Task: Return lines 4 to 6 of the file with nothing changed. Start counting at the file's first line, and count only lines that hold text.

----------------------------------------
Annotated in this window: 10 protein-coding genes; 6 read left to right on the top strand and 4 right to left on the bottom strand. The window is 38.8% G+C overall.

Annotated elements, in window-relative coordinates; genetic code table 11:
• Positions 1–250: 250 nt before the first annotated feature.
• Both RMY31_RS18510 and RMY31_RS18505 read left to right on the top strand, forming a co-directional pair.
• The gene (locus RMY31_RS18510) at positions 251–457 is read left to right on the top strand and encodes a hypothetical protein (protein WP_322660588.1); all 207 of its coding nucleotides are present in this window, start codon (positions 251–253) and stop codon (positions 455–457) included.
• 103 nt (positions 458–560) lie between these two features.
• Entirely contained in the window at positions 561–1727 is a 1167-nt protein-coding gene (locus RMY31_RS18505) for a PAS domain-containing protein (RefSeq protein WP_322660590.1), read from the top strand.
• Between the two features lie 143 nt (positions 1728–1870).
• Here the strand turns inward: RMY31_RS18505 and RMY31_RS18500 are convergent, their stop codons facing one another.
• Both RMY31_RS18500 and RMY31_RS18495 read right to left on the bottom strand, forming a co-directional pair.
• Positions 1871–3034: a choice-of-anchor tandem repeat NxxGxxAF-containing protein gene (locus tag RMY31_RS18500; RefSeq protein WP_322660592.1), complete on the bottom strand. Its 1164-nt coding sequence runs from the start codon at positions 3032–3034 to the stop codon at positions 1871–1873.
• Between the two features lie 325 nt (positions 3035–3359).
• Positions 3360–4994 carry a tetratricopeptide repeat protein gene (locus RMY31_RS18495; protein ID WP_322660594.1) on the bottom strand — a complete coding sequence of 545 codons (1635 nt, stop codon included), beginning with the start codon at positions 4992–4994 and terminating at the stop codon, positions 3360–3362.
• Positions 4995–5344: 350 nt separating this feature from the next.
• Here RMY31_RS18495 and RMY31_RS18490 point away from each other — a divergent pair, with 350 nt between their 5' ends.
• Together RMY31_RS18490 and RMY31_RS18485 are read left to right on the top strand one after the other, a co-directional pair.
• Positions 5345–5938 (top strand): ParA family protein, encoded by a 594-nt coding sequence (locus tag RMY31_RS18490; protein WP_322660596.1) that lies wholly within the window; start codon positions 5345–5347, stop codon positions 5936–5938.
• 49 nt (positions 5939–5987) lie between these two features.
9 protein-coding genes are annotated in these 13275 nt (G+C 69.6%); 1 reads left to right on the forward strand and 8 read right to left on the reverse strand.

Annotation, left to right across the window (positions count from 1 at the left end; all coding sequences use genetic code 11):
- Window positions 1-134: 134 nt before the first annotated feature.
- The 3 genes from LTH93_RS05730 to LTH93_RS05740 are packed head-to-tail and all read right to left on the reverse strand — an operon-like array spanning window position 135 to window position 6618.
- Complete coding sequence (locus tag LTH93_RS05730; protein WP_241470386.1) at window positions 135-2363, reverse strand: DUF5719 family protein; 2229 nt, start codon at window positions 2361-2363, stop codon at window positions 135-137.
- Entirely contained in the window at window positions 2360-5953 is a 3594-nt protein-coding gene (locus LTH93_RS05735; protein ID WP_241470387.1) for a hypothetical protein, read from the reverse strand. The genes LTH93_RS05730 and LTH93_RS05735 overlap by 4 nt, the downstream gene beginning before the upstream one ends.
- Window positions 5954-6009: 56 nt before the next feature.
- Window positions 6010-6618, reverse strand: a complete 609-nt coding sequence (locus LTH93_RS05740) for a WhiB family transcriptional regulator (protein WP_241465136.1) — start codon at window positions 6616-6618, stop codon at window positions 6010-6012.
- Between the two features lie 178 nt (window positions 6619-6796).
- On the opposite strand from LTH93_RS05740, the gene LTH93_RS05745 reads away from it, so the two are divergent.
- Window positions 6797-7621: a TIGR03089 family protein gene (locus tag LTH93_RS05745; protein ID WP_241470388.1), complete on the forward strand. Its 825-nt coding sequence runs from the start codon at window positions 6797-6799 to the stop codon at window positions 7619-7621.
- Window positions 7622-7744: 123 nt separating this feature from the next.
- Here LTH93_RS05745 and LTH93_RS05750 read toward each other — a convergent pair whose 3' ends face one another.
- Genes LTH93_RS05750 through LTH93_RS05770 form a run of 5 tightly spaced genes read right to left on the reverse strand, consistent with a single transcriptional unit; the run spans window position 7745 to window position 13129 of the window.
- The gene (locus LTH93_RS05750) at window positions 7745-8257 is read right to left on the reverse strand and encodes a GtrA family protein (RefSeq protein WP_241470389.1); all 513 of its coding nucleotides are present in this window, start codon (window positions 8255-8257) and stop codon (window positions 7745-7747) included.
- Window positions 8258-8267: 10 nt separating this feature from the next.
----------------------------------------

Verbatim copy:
• Both RMY31_RS18510 and RMY31_RS18505 read left to right on the top strand, forming a co-directional pair.
• The gene (locus RMY31_RS18510) at positions 251–457 is read left to right on the top strand and encodes a hypothetical protein (protein WP_322660588.1); all 207 of its coding nucleotides are present in this window, start codon (positions 251–253) and stop codon (positions 455–457) included.
• 103 nt (positions 458–560) lie between these two features.